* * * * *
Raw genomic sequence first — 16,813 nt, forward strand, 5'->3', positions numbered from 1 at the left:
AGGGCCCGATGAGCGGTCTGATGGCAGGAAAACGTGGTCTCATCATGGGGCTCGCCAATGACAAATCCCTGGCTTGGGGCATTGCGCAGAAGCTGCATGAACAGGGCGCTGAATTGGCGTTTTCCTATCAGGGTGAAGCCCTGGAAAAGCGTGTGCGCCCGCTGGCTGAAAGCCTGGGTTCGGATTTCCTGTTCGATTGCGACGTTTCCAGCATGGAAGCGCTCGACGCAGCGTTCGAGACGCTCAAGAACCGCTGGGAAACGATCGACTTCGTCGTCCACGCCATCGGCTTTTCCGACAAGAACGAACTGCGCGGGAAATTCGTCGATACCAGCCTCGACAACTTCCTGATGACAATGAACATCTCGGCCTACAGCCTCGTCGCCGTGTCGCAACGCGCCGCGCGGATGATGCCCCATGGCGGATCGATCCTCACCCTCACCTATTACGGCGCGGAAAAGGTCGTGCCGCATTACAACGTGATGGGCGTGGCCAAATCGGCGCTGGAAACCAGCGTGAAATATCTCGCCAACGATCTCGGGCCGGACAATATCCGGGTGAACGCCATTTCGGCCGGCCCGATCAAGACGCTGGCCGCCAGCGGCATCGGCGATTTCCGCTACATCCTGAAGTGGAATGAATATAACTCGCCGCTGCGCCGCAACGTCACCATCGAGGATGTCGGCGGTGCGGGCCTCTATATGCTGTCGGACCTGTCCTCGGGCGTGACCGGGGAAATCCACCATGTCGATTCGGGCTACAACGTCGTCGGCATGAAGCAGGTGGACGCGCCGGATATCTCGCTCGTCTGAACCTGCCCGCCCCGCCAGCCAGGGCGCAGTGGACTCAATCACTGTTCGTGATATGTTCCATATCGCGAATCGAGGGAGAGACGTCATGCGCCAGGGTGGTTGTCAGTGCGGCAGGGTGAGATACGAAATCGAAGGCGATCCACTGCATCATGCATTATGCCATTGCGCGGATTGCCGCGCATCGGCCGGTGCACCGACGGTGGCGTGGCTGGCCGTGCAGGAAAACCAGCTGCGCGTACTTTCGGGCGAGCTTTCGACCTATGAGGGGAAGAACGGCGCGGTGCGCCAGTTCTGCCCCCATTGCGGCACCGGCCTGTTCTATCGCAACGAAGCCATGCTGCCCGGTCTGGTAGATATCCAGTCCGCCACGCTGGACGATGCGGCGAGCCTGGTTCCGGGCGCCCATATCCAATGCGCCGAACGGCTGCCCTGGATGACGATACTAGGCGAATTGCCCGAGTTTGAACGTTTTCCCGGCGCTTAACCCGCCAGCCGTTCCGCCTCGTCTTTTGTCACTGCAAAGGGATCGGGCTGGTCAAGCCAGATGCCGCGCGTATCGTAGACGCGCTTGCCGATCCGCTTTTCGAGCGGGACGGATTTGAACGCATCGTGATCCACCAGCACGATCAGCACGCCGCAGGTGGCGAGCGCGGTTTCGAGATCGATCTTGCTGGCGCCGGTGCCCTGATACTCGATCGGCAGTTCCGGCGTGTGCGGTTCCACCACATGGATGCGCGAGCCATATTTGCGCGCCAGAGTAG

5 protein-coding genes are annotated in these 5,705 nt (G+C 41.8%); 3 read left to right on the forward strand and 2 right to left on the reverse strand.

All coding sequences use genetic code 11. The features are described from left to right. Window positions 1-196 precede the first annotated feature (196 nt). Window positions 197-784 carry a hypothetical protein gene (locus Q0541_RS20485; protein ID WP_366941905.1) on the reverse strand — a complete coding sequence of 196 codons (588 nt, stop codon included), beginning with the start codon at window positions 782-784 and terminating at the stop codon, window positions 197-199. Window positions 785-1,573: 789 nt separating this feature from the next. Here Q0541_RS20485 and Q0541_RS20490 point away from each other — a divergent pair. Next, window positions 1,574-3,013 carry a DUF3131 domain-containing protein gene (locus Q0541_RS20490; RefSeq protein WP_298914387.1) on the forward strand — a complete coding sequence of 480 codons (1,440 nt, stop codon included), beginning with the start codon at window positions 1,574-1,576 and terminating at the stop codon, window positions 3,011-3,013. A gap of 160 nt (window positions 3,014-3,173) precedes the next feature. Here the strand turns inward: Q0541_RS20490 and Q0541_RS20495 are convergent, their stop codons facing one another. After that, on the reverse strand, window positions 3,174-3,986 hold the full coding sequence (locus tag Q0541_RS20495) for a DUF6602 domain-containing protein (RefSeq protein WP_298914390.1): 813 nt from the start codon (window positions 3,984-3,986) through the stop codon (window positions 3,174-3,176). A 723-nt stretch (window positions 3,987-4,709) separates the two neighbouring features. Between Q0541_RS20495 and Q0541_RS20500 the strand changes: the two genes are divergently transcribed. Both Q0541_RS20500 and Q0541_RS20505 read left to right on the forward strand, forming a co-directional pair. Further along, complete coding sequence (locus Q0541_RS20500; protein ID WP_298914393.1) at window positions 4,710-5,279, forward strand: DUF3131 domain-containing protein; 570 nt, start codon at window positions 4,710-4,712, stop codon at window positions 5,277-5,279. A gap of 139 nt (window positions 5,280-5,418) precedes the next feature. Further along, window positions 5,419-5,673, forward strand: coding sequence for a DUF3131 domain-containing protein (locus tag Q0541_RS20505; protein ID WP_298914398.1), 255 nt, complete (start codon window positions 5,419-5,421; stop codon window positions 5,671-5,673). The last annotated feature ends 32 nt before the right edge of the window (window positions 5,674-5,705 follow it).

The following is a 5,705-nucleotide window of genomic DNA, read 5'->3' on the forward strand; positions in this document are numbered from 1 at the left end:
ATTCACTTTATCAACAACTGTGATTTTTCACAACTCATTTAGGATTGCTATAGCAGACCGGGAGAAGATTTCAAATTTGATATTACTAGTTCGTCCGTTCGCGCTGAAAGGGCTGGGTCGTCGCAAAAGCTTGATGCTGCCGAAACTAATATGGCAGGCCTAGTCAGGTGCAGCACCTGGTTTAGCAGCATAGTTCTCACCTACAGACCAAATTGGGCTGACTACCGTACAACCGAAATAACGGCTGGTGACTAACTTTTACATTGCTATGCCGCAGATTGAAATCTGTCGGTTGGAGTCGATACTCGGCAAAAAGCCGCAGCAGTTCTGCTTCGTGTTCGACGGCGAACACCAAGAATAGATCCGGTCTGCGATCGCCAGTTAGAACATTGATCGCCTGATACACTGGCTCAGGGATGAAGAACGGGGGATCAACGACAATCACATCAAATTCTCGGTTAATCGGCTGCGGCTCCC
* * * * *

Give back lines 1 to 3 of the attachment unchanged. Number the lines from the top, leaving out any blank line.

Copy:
Raw genomic sequence first — 16,813 nt, forward strand, 5'->3', positions numbered from 1 at the left:
AGGGCCCGATGAGCGGTCTGATGGCAGGAAAACGTGGTCTCATCATGGGGCTCGCCAATGACAAATCCCTGGCTTGGGGCATTGCGCAGAAGCTGCATGAACAGGGCGCTGAATTGGCGTTTTCCTATCAGGGTGAAGCCCTGGAAAAGCGTGTGCGCCCGCTGGCTGAAAGCCTGGGTTCGGATTTCCTGTTCGATTGCGACGTTTCCAGCATGGAAGCGCTCGACGCAGCGTTCGAGACGCTCAAGAACCGCTGGGAAACGATCGACTTCGTCGTCCACGCCATCGGCTTTTCCGACAAGAACGAACTGCGCGGGAAATTCGTCGATACCAGCCTCGACAACTTCCTGATGACAATGAACATCTCGGCCTACAGCCTCGTCGCCGTGTCGCAACGCGCCGCGCGGATGATGCCCCATGGCGGATCGATCCTCACCCTCACCTATTACGGCGCGGAAAAGGTCGTGCCGCATTACAACGTGATGGGCGTGGCCAAATCGGCGCTGGAAACCAGCGTGAAATATCTCGCCAACGATCTCGGGCCGGACAATATCCGGGTGAACGCCATTTCGGCCGGCCCGATCAAGACGCTGGCCGCCAGCGGCATCGGCGATTTCCGCTACATCCTGAAGTGGAATGAATATAACTCGCCGCTGCGCCGCAACGTCACCATCGAGGATGTCGGCGGTGCGGGCCTCTATATGCTGTCGGACCTGTCCTCGGGCGTGACCGGGGAAATCCACCATGTCGATTCGGGCTACAACGTCGTCGGCATGAAGCAGGTGGACGCGCCGGATATCTCGCTCGTCTGAACCTGCCCGCCCCGCCAGCCAGGGCGCAGTGGACTCAATCACTGTTCGTGATATGTTCCATATCGCGAATCGAGGGAGAGACGTCATGCGCCAGGGTGGTTGTCAGTGCGGCAGGGTGAGATACGAAATCGAAGGCGATCCACTGCATCATGCATTATGCCATTGCGCGGATTGCCGCGCATCGGCCGGTGCACCGACGGTGGCGTGGCTGGCCGTGCAGGAAAACCAGCTGCGCGTACTTTCGGGCGAGCTTTCGACCTATGAGGGGAAGAACGGCGCGGTGCGCCAGTTCTGCCCCCATTGCGGCACCGGCCTGTTCTATCGCAACGAAGCCATGCTGCCCGGTCTGGTAGATATCCAGTCCGCCACGCTGGACGATGCGGCGAGCCTGGTTCCGGGCGCCCATATCCAATGCGCCGAACGGCTGCCCTGGATGACGATACTAGGCGAATTGCCCGAGTTTGAACGTTTTCCCGGCGCTTAACCCGCCAGCCGTTCCGCCTCGTCTTTTGTCACTGCAAAGGGATCGGGCTGGTCAAGCCAGATGCCGCGCGTATCGTAGACGCGCTTGCCGATCCGCTTTTCGAGCGGGACGGATTTGAACGCATCGTGATCCACCAGCACGATCAGCACGCCGCAGGTGGCGAGCGCGGTTTCGAGATCGATCTTGCTGGCGCCGGTGCCCTGATACTCGATCGGCAGTTCCGGCGTGTGCGGTTCCACCACATGGATGCGCGAGCCATATTTGCGCGCCAGAGTAG

5 protein-coding genes are annotated in these 5,705 nt (G+C 41.8%); 3 read left to right on the forward strand and 2 right to left on the reverse strand.